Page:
Source: NPR – by Deborah Amos & Alison Meuse (As Challenges Shift, Syria’s Moderates Navigate Unexpected Territory)
When Syrian activists launched an uprising in 2011, their goal was clear: to overthrow the regime of
President Bashar Assad. Now, as the war grinds into a fifth year, with more than 200,000 dead and militant Islamists seizing more ground, their revolt is hardly recognizable.
“What we are doing now has nothing to do with what we expected to be doing,” says Rami Jarrah, who joined early street protests in Damascus. He eventually fled the country to avoid arrest. Now he runs a radio station from southern Turkey, funded by Syrians and Western governments including the U.S., that broadcasts to rebel-controlled territory in northern Syria.
“It’s been a long time since we challenged the regime,” he says.
The challenge now is to provide a lifeline for civilians in rebel-held areas, to help them navigate the chaos of war and a state in collapse.
Jarrah has watched his agenda — the fight for a democratic, civil, inclusive Syrian state — lose ground to Islamists who have been implementing Islamic rule in areas they’ve seized from the regime.
Jarrah’s focus is on the needs of Syrian civilians. “We neglected them in the past when we were trying to convince an international audience that we needed help in Syria,” he says. Now, says Jarrah, “We are tying to figure out how to support the local community in creating civil society resistance.”
In his news broadcast, he says, “What we are doing on every hour is providing tomato prices, bread prices, fuel prices, because there’s a black market for all of that.” His team of journalists phones in reports from Syria. Listeners can tune in the radio, scan the latest news on the Web and call into the political programs via Skype.
The newscasts also carry reports of pressing dangers. A team of spotters sends alerts about the relentless barrel bombs dropped from regime helicopters.
“They want to know, is it safe to go to this place now — that’s what people care about right now,” Jarrah says. “That’s one way to get them to listen.”
He also wants listeners to speak up — especially to air grievances about the al-Nusra Front, the Syrian branch of al-Qaida, now a power in the provincial capital of Idlib and parts of rebel-controlled territory in Aleppo.
“The main problem that the locals have is the foreigners that are in al-Nusra,” Jarrah says. These foreign fighters include hard-line extremists from Egypt, Tunisia and Libya.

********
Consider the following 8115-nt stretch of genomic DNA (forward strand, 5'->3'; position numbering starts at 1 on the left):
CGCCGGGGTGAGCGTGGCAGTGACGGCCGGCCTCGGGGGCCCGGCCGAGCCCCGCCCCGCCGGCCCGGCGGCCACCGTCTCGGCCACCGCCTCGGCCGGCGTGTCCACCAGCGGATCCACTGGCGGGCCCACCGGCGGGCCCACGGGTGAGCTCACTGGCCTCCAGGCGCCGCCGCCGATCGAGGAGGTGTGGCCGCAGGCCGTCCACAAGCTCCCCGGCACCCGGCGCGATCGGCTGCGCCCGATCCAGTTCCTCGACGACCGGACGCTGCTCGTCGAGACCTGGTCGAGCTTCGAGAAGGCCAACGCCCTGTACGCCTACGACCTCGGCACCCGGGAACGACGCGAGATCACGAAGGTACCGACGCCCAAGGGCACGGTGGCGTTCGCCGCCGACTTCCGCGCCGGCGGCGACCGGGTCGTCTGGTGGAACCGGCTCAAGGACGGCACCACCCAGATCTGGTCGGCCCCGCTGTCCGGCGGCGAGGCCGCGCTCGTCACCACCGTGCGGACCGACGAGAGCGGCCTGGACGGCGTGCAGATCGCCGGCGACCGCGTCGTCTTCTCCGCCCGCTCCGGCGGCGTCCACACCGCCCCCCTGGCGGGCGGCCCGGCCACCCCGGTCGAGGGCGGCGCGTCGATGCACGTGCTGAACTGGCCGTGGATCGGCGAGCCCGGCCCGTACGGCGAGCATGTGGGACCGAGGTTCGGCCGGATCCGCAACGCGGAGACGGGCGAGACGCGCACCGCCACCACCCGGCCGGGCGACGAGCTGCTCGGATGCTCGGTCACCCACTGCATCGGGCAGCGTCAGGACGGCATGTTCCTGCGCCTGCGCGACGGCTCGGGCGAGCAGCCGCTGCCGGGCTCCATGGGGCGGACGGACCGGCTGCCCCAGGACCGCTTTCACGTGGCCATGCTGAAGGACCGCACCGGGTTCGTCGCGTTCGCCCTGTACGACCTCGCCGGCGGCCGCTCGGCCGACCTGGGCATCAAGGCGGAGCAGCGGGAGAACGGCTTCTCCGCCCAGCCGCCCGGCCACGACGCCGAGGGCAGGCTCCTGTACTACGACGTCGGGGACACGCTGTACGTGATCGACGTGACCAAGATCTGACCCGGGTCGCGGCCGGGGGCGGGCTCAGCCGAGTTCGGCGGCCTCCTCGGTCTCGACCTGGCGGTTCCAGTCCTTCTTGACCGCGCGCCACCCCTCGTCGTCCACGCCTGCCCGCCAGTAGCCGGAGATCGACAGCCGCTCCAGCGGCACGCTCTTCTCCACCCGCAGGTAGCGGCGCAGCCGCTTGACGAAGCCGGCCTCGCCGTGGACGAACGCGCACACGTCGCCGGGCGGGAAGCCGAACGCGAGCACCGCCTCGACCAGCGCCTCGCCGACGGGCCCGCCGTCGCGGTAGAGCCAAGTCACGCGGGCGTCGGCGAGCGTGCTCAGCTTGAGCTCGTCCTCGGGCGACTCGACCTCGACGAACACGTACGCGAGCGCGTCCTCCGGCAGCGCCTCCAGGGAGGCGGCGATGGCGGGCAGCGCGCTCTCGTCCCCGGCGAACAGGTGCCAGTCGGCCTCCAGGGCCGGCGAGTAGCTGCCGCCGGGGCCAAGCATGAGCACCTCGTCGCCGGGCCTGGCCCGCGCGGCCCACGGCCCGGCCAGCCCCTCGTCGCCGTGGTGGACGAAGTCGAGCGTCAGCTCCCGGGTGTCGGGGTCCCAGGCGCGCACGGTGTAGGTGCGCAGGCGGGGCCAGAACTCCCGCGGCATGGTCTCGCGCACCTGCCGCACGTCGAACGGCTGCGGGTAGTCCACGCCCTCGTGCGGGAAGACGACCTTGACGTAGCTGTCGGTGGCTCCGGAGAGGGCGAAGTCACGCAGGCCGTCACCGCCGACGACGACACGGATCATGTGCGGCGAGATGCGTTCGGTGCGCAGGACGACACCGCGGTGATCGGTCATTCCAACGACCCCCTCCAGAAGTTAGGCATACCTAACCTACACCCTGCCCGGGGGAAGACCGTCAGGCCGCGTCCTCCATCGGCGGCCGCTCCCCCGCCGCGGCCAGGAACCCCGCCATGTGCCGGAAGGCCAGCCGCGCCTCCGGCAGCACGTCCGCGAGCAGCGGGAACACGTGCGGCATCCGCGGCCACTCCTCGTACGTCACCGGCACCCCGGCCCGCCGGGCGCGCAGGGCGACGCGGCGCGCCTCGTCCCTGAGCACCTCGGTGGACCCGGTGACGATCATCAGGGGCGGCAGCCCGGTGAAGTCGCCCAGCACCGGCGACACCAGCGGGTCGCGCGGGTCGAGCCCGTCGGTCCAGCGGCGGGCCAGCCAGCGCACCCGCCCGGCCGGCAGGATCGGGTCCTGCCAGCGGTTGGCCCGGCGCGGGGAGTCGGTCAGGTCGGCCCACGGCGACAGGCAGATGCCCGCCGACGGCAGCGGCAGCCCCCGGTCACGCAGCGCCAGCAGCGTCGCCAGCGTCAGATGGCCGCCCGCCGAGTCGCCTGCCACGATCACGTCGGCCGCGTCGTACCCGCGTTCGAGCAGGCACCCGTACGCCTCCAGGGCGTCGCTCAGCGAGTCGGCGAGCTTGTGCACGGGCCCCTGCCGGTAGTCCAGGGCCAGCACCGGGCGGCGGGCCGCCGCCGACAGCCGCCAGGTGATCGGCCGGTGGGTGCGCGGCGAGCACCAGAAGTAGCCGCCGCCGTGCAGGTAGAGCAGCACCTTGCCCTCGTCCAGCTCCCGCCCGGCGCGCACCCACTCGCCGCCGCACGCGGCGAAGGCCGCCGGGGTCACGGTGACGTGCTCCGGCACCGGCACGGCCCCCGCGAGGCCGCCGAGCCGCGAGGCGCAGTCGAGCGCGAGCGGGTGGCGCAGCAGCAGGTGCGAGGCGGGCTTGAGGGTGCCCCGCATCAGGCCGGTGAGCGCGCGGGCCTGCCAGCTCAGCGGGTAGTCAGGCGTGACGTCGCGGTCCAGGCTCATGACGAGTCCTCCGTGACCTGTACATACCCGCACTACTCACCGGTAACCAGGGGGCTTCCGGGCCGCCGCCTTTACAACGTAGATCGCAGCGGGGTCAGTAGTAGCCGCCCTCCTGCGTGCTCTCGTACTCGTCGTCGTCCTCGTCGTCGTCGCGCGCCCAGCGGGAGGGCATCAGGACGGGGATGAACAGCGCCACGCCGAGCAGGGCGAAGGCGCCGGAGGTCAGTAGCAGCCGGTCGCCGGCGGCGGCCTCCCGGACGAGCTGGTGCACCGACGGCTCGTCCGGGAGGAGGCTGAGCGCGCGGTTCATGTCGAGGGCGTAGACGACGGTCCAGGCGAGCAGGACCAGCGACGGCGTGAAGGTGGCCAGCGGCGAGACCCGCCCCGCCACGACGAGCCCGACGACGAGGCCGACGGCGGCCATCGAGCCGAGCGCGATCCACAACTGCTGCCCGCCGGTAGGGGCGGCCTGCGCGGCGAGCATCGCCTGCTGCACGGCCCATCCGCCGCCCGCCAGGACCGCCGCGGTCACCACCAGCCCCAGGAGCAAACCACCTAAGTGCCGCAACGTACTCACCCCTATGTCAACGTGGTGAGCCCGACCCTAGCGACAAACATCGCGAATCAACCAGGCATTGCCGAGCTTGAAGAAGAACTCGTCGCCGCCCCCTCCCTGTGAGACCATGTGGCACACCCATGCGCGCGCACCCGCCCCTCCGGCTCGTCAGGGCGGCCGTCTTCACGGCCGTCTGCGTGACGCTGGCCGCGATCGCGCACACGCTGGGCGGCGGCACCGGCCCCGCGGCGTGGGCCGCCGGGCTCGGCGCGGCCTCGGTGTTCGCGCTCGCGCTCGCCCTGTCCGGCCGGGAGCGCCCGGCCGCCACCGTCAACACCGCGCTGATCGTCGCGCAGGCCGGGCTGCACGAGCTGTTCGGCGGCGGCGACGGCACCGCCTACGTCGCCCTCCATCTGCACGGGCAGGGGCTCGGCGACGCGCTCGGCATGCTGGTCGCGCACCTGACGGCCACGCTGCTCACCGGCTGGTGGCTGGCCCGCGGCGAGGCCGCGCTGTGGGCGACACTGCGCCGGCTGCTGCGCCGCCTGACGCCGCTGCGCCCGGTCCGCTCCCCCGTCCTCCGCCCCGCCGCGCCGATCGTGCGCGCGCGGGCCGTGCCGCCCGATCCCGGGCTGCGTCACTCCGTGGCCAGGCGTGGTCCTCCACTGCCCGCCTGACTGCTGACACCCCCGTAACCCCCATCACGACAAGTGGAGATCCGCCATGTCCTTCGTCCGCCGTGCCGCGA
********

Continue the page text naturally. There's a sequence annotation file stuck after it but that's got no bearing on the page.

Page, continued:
In Idlib, “They are in commanding positions, so a lot of complaints,” Jarrah says. “We broadcast those complaints. But it’s a constant battle to keep broadcasting.”
Nusra leaders have repeatedly tried to shut down the radio station offices inside Syria, seizing equipment and threatening reporters. “We’ve had to negotiate with them,” Jarrah says, to ensure the safety of his staff.
Activism honed on the streets of Damascus drives his programming goals today, “to resist against any local government that wants to take control of people’s rights.”
But civil resistance is dangerous in Nusra-controlled territory. The Islamists are as repressive as the Syrian government.
Last month, Nusra fighters opened fire on a protest in Idlib province, shooting directly into a crowd and killing one person after demonstrators shouted for freedom and demanded the militants get out.
A group called Idlib Assassination, founded by college professor Hiba Ezzideen, documented the shooting and posted a video of the protest.
Like Jarrah, Ezzideen works from southern Turkey, where she posts reports on Facebook and Twitter from her team of 11 undercover activists.
The Idlib Assassination team started operations in March, working in the shadows. Ezzideen coordinates with other, more established covert groups, including one that documents the atrocities of the self-proclaimed Islamic State in the Syrian city of Raqqa. These activist groups share training and security tips.
“The priority for me is their safety,” she says. It is dangerous work. In the past week, the Islamic State released a video showing two activists in Raqqa killed by shots to the head after they were charged with spying.
In Idlib province, the Nusra Front has already targeted her group — in some ways, a signal of its success.
“We discovered that in the main street they’re putting two cameras showing who’s coming,” she says of a surveillance system Nusra installed after her group mounted a poster campaign across Idlib city. “They are watching for us.”
The campaign called on Syrian women to resist forced marriages to Nusra fighters. In signs posted on walls and homes in the city, “We wrote in bloody script, ‘I’m not going to marry my killer,’ ” Ezzideen says.
“Many of the women started talking to us,” she says, connecting through the group’s Facebook page. They are desperate and beg for help. She has received messages, she says, including one saying: “I am married to a Libyan and he’s going to leave [Syria] and I’m pregnant. How can I get an abortion?”
The militant group shot two women and stoned two others to death on charges of adultery, and posted a video of the punishments.
When Ezzideen joined street protests against the regime more than four years ago, her goals were clear. “We protested for a democratic and civil country,” she says. She never expected to end up where she is now, exiled in Turkey, fighting extremists for her country’s future. Still, she says, “To me, all dictatorships are the same.”
Her group has attracted more than 3,000 followers on Facebook. But Nusra fighters have taken note of the page, too.
“I know who you are,” one militant recently posted, “and I’m going to kill you.”